An assortment of snails and slugs on our shores breathe air through modified gills or simple lungs. They are pulmonate gastropods. These range from the mangrove Belongkeng snails (Family Ellobiidae), rocky shore false limpets with their hat-shaped shells (Family Siphonariidae), to the cute little onch slugs which have no shells at all (Family Onchidiidae).
Find out more about these fascinating snails and slugs at this upcoming talk by Benoît Dayrat at NUS.
"From Alpha-Taxonomy to Mitogenomics: Biodiversity and Evolution of Gastropods"
Benoît Dayrat will present the work that we do in my lab focusing on the evolution and systematics of pulmonate gastropods, more specifically three clades of marine pulmonates: Onchidiidae, Ellobiidae, and Siphonariidae, all of which are represented by several marine (intertidal) species in Singapore.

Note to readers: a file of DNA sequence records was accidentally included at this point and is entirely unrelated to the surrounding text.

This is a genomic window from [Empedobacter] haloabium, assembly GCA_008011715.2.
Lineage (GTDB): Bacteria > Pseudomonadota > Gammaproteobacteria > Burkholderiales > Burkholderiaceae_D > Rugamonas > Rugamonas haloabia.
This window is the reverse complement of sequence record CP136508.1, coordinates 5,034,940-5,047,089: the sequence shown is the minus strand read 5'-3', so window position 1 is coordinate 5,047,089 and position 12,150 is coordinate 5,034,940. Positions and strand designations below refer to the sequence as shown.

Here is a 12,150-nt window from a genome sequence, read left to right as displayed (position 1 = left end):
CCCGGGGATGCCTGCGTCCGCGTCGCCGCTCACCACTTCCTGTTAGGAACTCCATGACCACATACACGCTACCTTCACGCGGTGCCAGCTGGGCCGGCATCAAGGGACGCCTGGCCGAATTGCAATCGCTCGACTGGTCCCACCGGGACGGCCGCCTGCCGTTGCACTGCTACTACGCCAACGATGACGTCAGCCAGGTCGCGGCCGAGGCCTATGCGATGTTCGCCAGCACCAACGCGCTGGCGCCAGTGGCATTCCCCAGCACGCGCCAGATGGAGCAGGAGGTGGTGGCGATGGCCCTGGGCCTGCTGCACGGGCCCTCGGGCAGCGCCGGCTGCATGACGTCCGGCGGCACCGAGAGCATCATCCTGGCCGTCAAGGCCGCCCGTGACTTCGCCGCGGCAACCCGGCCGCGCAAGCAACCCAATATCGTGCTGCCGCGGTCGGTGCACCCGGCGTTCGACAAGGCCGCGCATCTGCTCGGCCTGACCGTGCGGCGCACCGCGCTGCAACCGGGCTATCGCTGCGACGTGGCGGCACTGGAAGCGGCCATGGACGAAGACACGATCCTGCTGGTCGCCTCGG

His team's research focuses on several taxonomic levels: they are interested in using complete mitochondrial genomes and other molecular data sets to study higher relationships among and within basal pulmonates; at the species level, they use combined molecular and morphological data to understand better the species diversity.
Pulmonate gastropods are also used as a case study to address questions of broader interest such as macro-evolutionary transitions from aquatic to terrestrial habitats, as well as questions in theory of nomenclature and taxonomy.
More details on the Biodiversity Crew @ NUS blog.
Date: 5 Apr (Mon)
Venue: Department of Biological Sciences Conference Room, Block S3 Level 5
See map: http://tinyurl.com/map-nusdbs